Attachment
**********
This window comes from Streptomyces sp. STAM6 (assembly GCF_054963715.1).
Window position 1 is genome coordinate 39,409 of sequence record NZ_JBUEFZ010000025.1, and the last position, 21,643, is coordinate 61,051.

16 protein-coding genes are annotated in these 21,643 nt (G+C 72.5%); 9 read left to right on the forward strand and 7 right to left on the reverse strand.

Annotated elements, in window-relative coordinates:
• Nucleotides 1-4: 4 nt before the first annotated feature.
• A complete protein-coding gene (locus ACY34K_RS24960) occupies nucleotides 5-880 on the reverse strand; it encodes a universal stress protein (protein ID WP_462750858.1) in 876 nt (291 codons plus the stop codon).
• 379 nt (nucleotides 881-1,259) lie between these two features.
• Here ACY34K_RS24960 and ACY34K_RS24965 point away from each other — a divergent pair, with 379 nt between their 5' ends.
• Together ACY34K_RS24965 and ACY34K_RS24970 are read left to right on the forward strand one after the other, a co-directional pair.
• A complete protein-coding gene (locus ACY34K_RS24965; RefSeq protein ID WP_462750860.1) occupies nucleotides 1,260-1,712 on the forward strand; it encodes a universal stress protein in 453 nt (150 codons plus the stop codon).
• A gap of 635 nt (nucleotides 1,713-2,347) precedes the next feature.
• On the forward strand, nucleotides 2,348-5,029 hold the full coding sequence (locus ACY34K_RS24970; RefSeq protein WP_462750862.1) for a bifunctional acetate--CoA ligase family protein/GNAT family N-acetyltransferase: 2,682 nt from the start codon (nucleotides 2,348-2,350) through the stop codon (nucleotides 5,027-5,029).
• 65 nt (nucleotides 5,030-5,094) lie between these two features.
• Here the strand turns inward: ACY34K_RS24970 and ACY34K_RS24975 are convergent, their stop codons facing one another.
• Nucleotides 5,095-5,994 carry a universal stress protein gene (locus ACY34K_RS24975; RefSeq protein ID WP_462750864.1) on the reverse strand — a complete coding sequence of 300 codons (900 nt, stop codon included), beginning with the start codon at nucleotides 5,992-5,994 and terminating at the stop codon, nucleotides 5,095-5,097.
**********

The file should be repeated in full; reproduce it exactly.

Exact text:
This window comes from Streptomyces sp. STAM6 (assembly GCF_054963715.1).
Window position 1 is genome coordinate 39,409 of sequence record NZ_JBUEFZ010000025.1, and the last position, 21,643, is coordinate 61,051.

16 protein-coding genes are annotated in these 21,643 nt (G+C 72.5%); 9 read left to right on the forward strand and 7 right to left on the reverse strand.

Annotated elements, in window-relative coordinates:
• Nucleotides 1-4: 4 nt before the first annotated feature.
• A complete protein-coding gene (locus ACY34K_RS24960) occupies nucleotides 5-880 on the reverse strand; it encodes a universal stress protein (protein ID WP_462750858.1) in 876 nt (291 codons plus the stop codon).
• 379 nt (nucleotides 881-1,259) lie between these two features.
• Here ACY34K_RS24960 and ACY34K_RS24965 point away from each other — a divergent pair, with 379 nt between their 5' ends.
• Together ACY34K_RS24965 and ACY34K_RS24970 are read left to right on the forward strand one after the other, a co-directional pair.
• A complete protein-coding gene (locus ACY34K_RS24965; RefSeq protein ID WP_462750860.1) occupies nucleotides 1,260-1,712 on the forward strand; it encodes a universal stress protein in 453 nt (150 codons plus the stop codon).
• A gap of 635 nt (nucleotides 1,713-2,347) precedes the next feature.
• On the forward strand, nucleotides 2,348-5,029 hold the full coding sequence (locus ACY34K_RS24970; RefSeq protein WP_462750862.1) for a bifunctional acetate--CoA ligase family protein/GNAT family N-acetyltransferase: 2,682 nt from the start codon (nucleotides 2,348-2,350) through the stop codon (nucleotides 5,027-5,029).
• 65 nt (nucleotides 5,030-5,094) lie between these two features.
• Here the strand turns inward: ACY34K_RS24970 and ACY34K_RS24975 are convergent, their stop codons facing one another.
• Nucleotides 5,095-5,994 carry a universal stress protein gene (locus ACY34K_RS24975; RefSeq protein ID WP_462750864.1) on the reverse strand — a complete coding sequence of 300 codons (900 nt, stop codon included), beginning with the start codon at nucleotides 5,992-5,994 and terminating at the stop codon, nucleotides 5,095-5,097.